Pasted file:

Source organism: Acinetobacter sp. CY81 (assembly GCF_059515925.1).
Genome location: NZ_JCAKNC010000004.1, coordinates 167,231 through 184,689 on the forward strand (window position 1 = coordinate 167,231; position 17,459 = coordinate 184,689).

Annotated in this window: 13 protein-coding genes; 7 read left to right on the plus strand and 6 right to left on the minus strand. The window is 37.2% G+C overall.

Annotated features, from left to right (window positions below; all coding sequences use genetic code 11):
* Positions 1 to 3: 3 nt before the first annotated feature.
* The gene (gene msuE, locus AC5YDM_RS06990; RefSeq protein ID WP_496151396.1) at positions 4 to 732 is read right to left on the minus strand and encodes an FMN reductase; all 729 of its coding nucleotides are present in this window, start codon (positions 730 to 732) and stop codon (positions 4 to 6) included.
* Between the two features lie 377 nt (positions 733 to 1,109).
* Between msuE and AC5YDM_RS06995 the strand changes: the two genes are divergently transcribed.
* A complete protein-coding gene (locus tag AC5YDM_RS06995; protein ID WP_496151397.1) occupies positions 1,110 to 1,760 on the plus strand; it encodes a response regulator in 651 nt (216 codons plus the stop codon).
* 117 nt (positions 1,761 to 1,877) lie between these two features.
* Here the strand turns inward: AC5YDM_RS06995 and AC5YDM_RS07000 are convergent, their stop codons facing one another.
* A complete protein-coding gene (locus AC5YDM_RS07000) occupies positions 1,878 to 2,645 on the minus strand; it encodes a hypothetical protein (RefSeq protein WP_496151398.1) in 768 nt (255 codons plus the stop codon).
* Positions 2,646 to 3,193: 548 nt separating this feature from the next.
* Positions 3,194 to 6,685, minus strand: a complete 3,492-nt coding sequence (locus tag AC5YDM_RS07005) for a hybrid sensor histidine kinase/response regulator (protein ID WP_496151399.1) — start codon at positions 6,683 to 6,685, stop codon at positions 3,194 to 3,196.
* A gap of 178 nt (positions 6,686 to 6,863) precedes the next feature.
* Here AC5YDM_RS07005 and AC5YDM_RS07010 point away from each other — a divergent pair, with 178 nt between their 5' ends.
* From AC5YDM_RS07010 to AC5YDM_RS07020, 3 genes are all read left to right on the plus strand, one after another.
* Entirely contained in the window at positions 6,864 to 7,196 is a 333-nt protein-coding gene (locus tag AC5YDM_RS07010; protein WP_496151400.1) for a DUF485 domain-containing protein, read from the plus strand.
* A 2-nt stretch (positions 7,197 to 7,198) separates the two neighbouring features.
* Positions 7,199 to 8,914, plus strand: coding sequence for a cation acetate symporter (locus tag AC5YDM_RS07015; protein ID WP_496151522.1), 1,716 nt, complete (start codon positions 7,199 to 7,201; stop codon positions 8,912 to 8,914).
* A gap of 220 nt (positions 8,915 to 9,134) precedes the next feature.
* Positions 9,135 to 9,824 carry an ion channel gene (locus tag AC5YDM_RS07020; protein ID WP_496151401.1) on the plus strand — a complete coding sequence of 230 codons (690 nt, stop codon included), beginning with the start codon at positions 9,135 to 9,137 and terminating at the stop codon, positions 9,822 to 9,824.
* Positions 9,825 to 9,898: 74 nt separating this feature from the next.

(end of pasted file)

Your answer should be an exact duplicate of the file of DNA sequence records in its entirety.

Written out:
Source organism: Acinetobacter sp. CY81 (assembly GCF_059515925.1).
Genome location: NZ_JCAKNC010000004.1, coordinates 167,231 through 184,689 on the forward strand (window position 1 = coordinate 167,231; position 17,459 = coordinate 184,689).

Annotated in this window: 13 protein-coding genes; 7 read left to right on the plus strand and 6 right to left on the minus strand. The window is 37.2% G+C overall.

Annotated features, from left to right (window positions below; all coding sequences use genetic code 11):
* Positions 1 to 3: 3 nt before the first annotated feature.
* The gene (gene msuE, locus AC5YDM_RS06990; RefSeq protein ID WP_496151396.1) at positions 4 to 732 is read right to left on the minus strand and encodes an FMN reductase; all 729 of its coding nucleotides are present in this window, start codon (positions 730 to 732) and stop codon (positions 4 to 6) included.
* Between the two features lie 377 nt (positions 733 to 1,109).
* Between msuE and AC5YDM_RS06995 the strand changes: the two genes are divergently transcribed.
* A complete protein-coding gene (locus tag AC5YDM_RS06995; protein ID WP_496151397.1) occupies positions 1,110 to 1,760 on the plus strand; it encodes a response regulator in 651 nt (216 codons plus the stop codon).
* 117 nt (positions 1,761 to 1,877) lie between these two features.
* Here the strand turns inward: AC5YDM_RS06995 and AC5YDM_RS07000 are convergent, their stop codons facing one another.
* A complete protein-coding gene (locus AC5YDM_RS07000) occupies positions 1,878 to 2,645 on the minus strand; it encodes a hypothetical protein (RefSeq protein WP_496151398.1) in 768 nt (255 codons plus the stop codon).
* Positions 2,646 to 3,193: 548 nt separating this feature from the next.
* Positions 3,194 to 6,685, minus strand: a complete 3,492-nt coding sequence (locus tag AC5YDM_RS07005) for a hybrid sensor histidine kinase/response regulator (protein ID WP_496151399.1) — start codon at positions 6,683 to 6,685, stop codon at positions 3,194 to 3,196.
* A gap of 178 nt (positions 6,686 to 6,863) precedes the next feature.
* Here AC5YDM_RS07005 and AC5YDM_RS07010 point away from each other — a divergent pair, with 178 nt between their 5' ends.
* From AC5YDM_RS07010 to AC5YDM_RS07020, 3 genes are all read left to right on the plus strand, one after another.
* Entirely contained in the window at positions 6,864 to 7,196 is a 333-nt protein-coding gene (locus tag AC5YDM_RS07010; protein WP_496151400.1) for a DUF485 domain-containing protein, read from the plus strand.
* A 2-nt stretch (positions 7,197 to 7,198) separates the two neighbouring features.
* Positions 7,199 to 8,914, plus strand: coding sequence for a cation acetate symporter (locus tag AC5YDM_RS07015; protein ID WP_496151522.1), 1,716 nt, complete (start codon positions 7,199 to 7,201; stop codon positions 8,912 to 8,914).
* A gap of 220 nt (positions 8,915 to 9,134) precedes the next feature.
* Positions 9,135 to 9,824 carry an ion channel gene (locus tag AC5YDM_RS07020; protein ID WP_496151401.1) on the plus strand — a complete coding sequence of 230 codons (690 nt, stop codon included), beginning with the start codon at positions 9,135 to 9,137 and terminating at the stop codon, positions 9,822 to 9,824.
* Positions 9,825 to 9,898: 74 nt separating this feature from the next.